PSA Group CEO Carlos Tavares is about to add Fiat Chrysler's U.S. dealer network to his growing global empire.
But it won't be new territory for the 61-year-old native of Portugal. He's the former president of Nissan North America, after all. And for more than three years, Tavares has been monitoring the U.S. retail market, trying to figure out how to stage a successful return of the Peugeot brand.
How he blends that effort with the care and feeding of the 13 percent of the U.S. market that he is about to inherit promises to be one of the most significant chapters of the PSA-FCA story.
Tavares' U.S. emissary has been Larry Dominique, a former colleague at Nissan.
The 57-year-old Dominique has been leading the return of Peugeot to the United States at a pace that makes flowing molasses look swift. He was formally hired in early 2017, after studying behind the scenes on Tavares' behalf for about a year.
Dominique's mandate is to bring a car to the U.S. by 2026 and be profitable coming out of the gate. Dominique has said he has one chance to get it right, and his boss has given him the leeway to take the time he needs to figure it out.
Dominique and Tavares are convinced that the current retail business model isn't sustainable. Profit is simply too hard to come by in too many dealerships. Ubiquitous stair-step incentives damage brands they're designed to help, and many dealers depend on them to stay in the black.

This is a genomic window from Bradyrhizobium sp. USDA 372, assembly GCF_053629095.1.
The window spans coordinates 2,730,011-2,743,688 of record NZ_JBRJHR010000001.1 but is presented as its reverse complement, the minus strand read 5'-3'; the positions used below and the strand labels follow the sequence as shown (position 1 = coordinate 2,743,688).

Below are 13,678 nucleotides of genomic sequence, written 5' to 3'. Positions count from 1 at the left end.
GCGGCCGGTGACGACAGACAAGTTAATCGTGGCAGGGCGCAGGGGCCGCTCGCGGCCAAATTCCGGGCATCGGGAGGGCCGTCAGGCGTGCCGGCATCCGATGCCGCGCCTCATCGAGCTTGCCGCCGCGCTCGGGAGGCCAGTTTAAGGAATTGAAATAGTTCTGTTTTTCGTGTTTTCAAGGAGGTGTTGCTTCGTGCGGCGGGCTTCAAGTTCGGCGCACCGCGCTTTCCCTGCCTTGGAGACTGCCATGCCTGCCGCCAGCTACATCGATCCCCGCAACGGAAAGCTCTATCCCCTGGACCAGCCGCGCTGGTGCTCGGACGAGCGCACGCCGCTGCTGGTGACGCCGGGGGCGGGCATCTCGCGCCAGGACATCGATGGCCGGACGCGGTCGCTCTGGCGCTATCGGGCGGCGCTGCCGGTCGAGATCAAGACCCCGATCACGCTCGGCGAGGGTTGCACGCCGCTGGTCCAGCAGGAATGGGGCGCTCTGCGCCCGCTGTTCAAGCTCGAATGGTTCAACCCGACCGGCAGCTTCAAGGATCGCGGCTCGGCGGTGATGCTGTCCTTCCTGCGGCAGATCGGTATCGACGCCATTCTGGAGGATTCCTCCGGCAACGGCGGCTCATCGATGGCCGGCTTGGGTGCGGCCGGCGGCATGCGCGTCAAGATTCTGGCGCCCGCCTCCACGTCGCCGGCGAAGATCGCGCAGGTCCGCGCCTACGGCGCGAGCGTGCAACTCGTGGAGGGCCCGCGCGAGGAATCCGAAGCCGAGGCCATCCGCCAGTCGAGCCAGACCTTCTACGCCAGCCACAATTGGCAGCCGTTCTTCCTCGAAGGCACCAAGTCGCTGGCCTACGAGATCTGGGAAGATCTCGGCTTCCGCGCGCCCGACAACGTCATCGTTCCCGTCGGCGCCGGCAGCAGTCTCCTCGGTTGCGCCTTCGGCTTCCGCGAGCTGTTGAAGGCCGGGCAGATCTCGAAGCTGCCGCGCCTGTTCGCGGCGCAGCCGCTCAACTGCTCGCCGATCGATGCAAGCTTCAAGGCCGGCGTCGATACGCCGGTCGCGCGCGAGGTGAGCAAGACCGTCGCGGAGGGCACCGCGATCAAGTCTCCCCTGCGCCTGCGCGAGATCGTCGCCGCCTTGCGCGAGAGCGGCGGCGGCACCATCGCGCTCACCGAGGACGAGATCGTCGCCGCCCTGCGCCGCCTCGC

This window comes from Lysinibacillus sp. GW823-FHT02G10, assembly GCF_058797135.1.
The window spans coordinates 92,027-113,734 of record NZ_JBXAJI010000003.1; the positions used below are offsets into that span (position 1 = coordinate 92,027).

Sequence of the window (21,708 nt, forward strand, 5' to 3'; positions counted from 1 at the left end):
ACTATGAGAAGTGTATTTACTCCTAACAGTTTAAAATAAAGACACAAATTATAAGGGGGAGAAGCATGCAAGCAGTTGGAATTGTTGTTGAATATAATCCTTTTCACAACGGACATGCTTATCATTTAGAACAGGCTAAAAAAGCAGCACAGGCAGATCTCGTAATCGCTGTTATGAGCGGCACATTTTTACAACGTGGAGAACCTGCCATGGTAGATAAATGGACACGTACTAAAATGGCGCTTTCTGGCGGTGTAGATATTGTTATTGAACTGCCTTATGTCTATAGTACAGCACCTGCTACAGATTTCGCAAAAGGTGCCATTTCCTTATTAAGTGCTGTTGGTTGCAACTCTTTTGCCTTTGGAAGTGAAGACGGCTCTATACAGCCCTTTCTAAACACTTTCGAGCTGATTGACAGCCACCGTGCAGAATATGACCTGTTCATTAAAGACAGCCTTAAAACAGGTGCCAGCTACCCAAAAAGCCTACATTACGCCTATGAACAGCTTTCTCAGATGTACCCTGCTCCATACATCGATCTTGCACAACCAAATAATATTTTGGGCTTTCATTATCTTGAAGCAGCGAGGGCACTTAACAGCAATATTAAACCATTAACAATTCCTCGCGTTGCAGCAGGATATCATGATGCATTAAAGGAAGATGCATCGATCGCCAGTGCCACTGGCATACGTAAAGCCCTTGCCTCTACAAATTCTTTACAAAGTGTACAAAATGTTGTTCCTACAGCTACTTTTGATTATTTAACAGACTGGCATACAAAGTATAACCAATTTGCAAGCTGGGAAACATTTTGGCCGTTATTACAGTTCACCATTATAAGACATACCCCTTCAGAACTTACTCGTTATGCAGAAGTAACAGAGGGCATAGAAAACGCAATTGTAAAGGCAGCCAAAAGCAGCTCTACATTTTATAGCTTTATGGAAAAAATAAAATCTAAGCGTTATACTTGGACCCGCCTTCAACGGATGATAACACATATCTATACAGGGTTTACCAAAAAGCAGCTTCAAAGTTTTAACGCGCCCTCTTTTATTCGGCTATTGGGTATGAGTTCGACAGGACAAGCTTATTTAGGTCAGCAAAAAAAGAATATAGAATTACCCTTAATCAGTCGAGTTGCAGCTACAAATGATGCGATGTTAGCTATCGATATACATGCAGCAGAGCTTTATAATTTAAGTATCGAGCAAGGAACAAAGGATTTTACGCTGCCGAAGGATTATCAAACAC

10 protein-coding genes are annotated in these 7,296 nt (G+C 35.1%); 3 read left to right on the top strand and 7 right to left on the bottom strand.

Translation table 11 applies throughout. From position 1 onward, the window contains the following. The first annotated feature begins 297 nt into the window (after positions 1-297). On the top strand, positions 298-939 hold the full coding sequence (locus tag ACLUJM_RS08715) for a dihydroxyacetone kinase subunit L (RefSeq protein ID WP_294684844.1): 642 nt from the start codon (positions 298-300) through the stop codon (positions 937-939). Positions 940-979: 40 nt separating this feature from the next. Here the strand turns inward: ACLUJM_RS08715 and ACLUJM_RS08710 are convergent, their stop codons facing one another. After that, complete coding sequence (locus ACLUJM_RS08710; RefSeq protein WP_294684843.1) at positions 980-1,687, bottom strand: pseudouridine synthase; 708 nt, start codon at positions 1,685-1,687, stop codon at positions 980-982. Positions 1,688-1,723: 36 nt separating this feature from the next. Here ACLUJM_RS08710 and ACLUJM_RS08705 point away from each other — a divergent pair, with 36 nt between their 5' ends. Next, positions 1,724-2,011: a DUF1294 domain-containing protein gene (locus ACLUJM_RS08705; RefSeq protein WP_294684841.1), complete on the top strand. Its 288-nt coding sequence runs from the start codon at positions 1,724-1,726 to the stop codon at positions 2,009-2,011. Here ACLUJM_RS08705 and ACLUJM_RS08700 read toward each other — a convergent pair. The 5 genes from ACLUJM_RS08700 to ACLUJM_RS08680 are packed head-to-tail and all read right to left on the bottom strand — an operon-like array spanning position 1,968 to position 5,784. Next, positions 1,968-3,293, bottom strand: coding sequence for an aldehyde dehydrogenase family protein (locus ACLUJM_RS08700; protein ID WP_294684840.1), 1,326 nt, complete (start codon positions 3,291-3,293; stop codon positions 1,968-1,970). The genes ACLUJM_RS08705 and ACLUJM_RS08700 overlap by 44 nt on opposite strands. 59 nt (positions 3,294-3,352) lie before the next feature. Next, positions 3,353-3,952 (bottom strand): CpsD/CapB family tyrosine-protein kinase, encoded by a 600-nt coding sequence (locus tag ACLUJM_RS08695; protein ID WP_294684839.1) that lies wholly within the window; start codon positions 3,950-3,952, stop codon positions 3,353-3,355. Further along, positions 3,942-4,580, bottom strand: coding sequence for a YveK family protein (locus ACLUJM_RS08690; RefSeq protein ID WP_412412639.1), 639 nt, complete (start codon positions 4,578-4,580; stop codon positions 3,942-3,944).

Among the questions Dominique is asking: Do service operations need to be mated to sales facilities? Is it possible to create a destination that car shoppers want to visit, where they might even find delight in experiencing "the brand?" How can dealers' startup costs be reduced? Might technological tools be used as a way around oppressive fixed costs while also appealing to a generation of digital-savvy consumers?
One thing that has been decided is that PSA will have retail partners when it enters the U.S. It won't go the Tesla route and sell directly to consumers.
But now the plot thickens.
PSA's announced merger with FCA suddenly throws a different U.S. dynamic at Tavares, who will be CEO of the combined companies.
He could allow Dominique to proceed with PSA's market entry in a cocoon, as if Dodge, Ram, Jeep, Fiat and Chrysler weren't part of the family.
He could bestow PSA North America with Saturn-like status as an enterprise in its own right, one that someday may be used as a wedge for learning — and change — throughout the corporation.
Or he could take the new mindset that Dominique has been bringing to Peugeot's return and overlay it onto all of the Fiat Chrysler brands.
No one's talking yet.
But remember this: Tavares finally made Opel profitable — something former owner General Motors failed to do for two decades — by not accepting the status quo. So don't expect him to view a "broken business model" as an excuse for not trying to change the way things work in U.S. retailing.